Under Swiss law the trusts have a duty to maximise potential income. That is not happening. There is head-shaking and hands-open astonishment among hardline City analysts. One simply wrings his hands and says: 'It's a hotel group, restaurants everywhere. They don't own a deep freeze, no microwaves, no central buying of food, they've a team of lady embroiderers sewing 100,000 Savoy crests a year. Last year the company report seemed proud off-loading pounds 290,000 worth of Chablis about to go past its best. What were they doing with pounds 290,000 of Chablis?'
A lot of what is said of the Savoy is nonsense. Of course there is a freezer. They keep ice-cream in it. And there are fridges, lots of them. But all food is fresh, bought daily. That is the way they have done things since 1890 when Auguste Escoffier joined as Maitre Chef des Cuisines.
The City believes Forte's international marketing network would cut Savoy's costs; central buying would bring economies of scale; centralised training, perhaps closing the Savoy's own school, would be another economy. Forte's 'exclusive' international hotels would be incorporated into the Savoy brand, a remedy that would free the Savoy Group from the slavery of worry over the dollar-pound exchange rates.
The process is nicknamed 'Fortefication' in the City. But before Fortefication must come control, and control of the trusts, like a magic pass key, will open doors Forte have so far found closed.
Forte, for Sir Hugh Wontner, was an over-my-dead-body thought. He formed a strategic alliance with Dame Bridget D'Oyly Carte in opposing the threat of Fortefication in the Eighties. Giles Shepard and his staff will also fight for their independence to the last slice of Melba toast (invented, among an array of other things, in the Savoy for the celebrated opera singer, Dame Nellie). The advice in Deuteronomy that 'Man doth not live by bread alone' may not have been written with the Savoy in mind, but it is becoming more apt as the number of meetings behind closed doors between Forte and the trust increase.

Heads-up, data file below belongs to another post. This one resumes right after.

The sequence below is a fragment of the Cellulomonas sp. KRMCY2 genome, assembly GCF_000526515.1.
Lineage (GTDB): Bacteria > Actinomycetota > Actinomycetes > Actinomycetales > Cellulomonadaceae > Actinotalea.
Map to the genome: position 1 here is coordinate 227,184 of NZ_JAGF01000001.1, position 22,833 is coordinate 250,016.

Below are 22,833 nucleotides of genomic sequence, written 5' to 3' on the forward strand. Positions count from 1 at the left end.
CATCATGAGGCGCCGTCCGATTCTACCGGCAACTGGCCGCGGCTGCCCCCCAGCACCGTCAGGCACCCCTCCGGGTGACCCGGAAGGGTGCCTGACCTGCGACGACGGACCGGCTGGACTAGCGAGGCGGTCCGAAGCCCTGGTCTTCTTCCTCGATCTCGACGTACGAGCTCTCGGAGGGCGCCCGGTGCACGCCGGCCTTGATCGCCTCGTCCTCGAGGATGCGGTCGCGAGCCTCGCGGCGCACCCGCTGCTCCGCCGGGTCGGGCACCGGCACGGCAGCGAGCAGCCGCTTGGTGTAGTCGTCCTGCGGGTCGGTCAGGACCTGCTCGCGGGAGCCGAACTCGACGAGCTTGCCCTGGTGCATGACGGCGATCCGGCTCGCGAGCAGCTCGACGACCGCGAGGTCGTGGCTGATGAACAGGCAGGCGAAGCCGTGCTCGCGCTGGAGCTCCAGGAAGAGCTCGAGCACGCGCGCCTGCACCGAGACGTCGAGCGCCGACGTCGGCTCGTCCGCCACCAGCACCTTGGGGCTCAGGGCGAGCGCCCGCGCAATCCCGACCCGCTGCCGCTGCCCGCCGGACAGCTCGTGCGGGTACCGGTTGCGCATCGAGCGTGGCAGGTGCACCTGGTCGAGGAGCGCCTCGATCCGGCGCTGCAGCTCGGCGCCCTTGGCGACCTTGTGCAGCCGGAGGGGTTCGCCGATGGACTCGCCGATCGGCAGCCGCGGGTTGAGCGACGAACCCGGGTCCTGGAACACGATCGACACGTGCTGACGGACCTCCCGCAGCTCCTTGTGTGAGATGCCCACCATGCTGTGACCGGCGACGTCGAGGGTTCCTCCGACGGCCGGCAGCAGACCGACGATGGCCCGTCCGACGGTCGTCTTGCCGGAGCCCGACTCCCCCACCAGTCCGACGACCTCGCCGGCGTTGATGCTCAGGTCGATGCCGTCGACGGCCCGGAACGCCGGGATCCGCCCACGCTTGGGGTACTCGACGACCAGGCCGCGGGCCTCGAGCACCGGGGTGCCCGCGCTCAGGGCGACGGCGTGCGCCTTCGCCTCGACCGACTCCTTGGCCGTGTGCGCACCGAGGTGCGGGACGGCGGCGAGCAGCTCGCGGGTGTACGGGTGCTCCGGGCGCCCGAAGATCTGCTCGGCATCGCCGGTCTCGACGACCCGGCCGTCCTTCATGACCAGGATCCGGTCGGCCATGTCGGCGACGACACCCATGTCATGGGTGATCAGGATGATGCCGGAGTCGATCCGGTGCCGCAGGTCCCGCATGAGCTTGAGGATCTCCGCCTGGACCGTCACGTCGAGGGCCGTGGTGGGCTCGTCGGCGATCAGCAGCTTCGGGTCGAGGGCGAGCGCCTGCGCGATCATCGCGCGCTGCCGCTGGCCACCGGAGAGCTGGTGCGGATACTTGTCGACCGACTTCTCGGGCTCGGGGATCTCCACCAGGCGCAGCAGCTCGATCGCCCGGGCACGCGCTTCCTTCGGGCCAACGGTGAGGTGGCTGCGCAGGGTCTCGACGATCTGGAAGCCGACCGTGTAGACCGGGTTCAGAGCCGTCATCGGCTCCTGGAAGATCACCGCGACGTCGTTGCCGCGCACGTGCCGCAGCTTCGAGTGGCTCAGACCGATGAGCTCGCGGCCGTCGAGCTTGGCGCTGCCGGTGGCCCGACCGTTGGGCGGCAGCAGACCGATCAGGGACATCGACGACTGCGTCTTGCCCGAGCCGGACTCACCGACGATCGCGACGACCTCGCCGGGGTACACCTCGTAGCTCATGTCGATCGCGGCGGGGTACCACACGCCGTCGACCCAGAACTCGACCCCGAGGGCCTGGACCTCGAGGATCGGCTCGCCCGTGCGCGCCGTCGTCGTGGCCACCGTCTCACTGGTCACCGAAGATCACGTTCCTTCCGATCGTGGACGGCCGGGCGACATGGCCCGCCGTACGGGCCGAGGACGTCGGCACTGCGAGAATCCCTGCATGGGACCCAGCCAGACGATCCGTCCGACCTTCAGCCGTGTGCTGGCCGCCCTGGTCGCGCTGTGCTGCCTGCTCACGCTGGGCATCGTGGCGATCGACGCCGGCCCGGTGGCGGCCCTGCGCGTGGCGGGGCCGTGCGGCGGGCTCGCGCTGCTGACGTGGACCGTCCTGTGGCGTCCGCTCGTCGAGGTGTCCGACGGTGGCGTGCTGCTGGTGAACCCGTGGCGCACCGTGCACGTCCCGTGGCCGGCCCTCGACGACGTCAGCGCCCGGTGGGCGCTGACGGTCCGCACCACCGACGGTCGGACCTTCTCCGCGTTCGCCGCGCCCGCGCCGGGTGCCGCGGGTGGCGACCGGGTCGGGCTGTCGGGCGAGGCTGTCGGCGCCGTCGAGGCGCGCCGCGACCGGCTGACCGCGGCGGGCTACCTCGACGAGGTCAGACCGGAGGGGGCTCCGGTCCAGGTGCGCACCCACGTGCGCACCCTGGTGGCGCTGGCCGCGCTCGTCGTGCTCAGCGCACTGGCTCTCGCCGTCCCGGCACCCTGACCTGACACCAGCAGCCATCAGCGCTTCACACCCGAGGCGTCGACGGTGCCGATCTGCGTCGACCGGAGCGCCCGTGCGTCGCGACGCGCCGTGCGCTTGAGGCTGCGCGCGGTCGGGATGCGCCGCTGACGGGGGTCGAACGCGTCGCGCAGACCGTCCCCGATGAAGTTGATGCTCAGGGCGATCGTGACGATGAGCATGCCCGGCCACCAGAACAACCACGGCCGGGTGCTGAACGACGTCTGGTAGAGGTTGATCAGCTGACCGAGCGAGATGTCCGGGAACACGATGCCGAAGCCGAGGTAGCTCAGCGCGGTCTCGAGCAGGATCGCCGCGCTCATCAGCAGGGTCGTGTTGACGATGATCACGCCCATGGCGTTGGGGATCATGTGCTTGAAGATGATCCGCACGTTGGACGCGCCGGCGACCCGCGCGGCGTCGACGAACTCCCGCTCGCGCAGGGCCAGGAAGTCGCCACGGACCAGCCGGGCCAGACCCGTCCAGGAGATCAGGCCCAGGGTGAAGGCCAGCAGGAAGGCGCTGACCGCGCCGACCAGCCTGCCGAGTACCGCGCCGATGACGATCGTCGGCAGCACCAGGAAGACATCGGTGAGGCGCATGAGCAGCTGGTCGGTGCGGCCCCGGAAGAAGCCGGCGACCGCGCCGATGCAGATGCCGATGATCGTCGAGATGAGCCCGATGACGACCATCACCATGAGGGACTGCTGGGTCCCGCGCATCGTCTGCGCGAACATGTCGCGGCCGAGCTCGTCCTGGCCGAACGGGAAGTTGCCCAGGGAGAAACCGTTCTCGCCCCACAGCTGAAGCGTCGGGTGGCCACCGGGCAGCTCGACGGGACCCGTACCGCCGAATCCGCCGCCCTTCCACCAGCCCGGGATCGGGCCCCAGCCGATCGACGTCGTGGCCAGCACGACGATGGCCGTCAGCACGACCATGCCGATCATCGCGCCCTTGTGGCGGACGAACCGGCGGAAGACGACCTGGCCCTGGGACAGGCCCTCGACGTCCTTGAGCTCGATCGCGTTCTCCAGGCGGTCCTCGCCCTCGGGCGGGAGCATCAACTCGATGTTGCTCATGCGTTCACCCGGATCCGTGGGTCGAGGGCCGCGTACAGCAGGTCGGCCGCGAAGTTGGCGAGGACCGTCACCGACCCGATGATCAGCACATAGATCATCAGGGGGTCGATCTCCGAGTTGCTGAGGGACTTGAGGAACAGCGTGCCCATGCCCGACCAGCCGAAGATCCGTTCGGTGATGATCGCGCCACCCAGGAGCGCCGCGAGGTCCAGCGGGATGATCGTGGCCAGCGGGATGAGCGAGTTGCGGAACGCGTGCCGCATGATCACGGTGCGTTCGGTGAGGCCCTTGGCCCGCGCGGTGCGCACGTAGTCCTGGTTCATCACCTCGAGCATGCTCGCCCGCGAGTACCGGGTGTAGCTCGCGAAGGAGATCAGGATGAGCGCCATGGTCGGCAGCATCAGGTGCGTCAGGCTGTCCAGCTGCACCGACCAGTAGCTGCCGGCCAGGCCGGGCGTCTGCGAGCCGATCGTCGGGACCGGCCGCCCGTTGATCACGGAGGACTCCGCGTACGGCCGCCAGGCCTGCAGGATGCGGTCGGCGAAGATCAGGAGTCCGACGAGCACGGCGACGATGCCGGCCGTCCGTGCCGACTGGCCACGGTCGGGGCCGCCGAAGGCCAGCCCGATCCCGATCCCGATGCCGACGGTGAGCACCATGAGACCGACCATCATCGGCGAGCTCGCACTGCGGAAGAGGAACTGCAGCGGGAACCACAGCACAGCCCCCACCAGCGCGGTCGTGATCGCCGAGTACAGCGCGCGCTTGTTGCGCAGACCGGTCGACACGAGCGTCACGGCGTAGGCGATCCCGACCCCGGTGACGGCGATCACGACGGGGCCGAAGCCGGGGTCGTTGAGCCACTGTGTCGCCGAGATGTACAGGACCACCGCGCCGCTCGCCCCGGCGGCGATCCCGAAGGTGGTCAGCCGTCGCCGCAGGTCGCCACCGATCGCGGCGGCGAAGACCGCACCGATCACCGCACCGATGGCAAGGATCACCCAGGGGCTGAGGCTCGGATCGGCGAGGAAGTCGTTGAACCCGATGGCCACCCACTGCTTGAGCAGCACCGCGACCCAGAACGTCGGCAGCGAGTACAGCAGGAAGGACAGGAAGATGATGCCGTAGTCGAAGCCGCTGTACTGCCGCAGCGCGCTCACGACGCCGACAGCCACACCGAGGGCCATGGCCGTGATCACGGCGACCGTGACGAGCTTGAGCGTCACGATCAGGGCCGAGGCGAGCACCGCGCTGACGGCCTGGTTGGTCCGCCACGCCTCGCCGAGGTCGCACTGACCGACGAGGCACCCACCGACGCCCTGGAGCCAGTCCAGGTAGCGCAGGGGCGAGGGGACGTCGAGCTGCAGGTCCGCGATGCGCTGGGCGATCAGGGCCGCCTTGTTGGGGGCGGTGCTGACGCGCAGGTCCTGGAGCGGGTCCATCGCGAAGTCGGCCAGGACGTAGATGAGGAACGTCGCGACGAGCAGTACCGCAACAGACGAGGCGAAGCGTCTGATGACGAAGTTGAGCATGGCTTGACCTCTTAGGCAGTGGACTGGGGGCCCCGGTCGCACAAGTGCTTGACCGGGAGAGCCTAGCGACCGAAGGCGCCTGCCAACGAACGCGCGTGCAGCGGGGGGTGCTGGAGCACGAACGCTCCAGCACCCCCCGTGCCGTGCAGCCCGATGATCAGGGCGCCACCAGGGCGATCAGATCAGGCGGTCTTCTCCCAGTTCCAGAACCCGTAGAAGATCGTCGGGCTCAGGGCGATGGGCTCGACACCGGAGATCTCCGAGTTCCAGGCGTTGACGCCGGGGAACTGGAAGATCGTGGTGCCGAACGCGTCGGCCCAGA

Insiders believe Rocco Forte has already convinced some of the key trust members that he is not a bull in a china shop. One said: 'He loves the Savoy. Look at the Hyde Park. No Forte signs anywhere. Showered with awards one of them the 'Best Hotel in the World'. Those who say that he'll put a Little Chef in the Connaught need their heads examined.'
The man thought to be the key broker, the Acas, the go-between between Rocco and the secretive trusts, is the Hon John Sinclair. A former member of the Savoy Educational Trust and a non-executive director of the Savoy Group, he is regularly to be found on the slick, fast American-style greens of East Sussex National golf course where he is chief executive. His company, Granfel Holdings, controls three hotels, including the Half Moon Beach Club in Sarasota, Florida, and highly civilised Number Sixteen in Summer Place, London.
There has been no need for Mr Sinclair to jet between Geneva and London on any peace mission. The trusts are held in Switzerland, but how they function and who influences them is an international concern. Nor will there have been gaffes by Mr Sinclair, snapped by unknowing paparazzi in the wrong hotel with a clue-giving person. As he says: 'It has always been my policy never to comment.'
Instead, like the announcement of a new Pope, a puff of smoke from a flambe at the Savoy Grill may signal a new era. The 'Other Club' founded by Churchill when he was out of office between the wars, and which still meets secretively in one of the Savoy's private rooms under the gaze of a gallery of prime ministers, will doubtless have discussed the impending changes.
But only one regular diner at the Savoy will have heard all. While staff talked of traditions dying, independence lost, history, and the spirit of D'Oyly Carte and Cesar Ritz (the Savoy's first manager in 1889), 'Kasper' has kept mum.
In 1898 a guest hosted a dinner party for 13 after a last-minute cancellation. He ignored the superstition that whoever leaves the dinner first would be destined to die first. Two weeks later the host was shot dead. In 1926 the Savoy solved the problem. A 3ft-high black cat was carved from a single piece of plane tree. With napkin tied round his neck, Kaspar has been a guest at the most celebrated and hush-hush dinners. He has not missed a single dinner of the Other Club since 1927. Kaspar has been frequently interrogated, but, like Mr Sinclair, it is his policy never to comment. Quite so.